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  • Babies who survive pregnancy may develop kernicterus, which can lead to deafness, speech problems, cerebral palsy, or mental retardation.

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  • The complete and utter lack of response can imitate deafness, and tests should be performed to rule out hearing impairment.

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  • The severe side effects listed by the National Institutes of Health include allergic reactions in less than one person per million, and long term seizures, deafness or brain damage.

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  • Other symptoms of undue absorption are vertigo, deafness, sounds in the ears, stupefaction, a subnormal temperature, nausea, vomiting and a weak pulse (Sir Thomas Fraser).

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  • The headache, deafness, ringing in the ears and even delirium of salicylism, are practically identical with the symptoms of cinchonism.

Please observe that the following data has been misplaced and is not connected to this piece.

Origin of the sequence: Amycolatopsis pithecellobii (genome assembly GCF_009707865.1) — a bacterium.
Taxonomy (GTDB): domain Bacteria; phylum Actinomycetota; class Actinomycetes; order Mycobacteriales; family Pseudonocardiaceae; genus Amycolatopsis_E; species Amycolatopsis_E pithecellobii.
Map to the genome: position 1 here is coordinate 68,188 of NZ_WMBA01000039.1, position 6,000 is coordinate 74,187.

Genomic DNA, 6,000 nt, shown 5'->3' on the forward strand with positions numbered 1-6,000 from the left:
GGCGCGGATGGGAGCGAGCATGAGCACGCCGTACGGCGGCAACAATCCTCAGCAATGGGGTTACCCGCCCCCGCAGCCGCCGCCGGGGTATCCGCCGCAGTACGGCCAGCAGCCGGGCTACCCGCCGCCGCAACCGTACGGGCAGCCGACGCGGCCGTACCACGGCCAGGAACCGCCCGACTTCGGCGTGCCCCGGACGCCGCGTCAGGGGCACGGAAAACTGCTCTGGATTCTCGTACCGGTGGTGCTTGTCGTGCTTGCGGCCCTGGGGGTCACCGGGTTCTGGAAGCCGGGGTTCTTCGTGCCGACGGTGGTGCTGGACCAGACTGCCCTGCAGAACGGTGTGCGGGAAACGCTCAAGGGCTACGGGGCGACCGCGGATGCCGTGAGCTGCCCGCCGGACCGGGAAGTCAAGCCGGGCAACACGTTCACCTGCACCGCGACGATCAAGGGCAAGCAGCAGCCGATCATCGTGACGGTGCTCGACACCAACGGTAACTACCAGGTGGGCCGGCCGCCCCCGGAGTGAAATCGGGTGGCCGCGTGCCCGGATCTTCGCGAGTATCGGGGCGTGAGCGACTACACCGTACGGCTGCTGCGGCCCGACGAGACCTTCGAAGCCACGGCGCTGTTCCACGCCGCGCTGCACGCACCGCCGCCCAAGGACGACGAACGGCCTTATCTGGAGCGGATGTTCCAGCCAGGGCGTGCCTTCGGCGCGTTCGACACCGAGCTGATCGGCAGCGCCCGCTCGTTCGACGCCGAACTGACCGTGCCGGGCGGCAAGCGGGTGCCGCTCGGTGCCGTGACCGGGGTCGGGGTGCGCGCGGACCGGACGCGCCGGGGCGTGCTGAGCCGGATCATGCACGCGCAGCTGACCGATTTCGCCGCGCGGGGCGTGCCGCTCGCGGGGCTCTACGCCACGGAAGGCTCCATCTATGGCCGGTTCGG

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  • Deafness, however, was gradually affecting him, and he withdrew little by little from society and the practice of politics.

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  • Du Bellay's health was weak; his deafness seriously hindered his official duties; and on the ist of January 1560 he died.

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  • In a similar way damage of a certain small portion of the temporal lobe of the brain produces loss of intelligent apprehension of words spoken, although there is no deafness and although words seen are perfectly apprehended.

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  • Though delicate in health and in later life handicapped by deafness, he showed from the first marked ability and fighting force.

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  • The most common type of deafness is caused by damaged hair cells in the cochlea.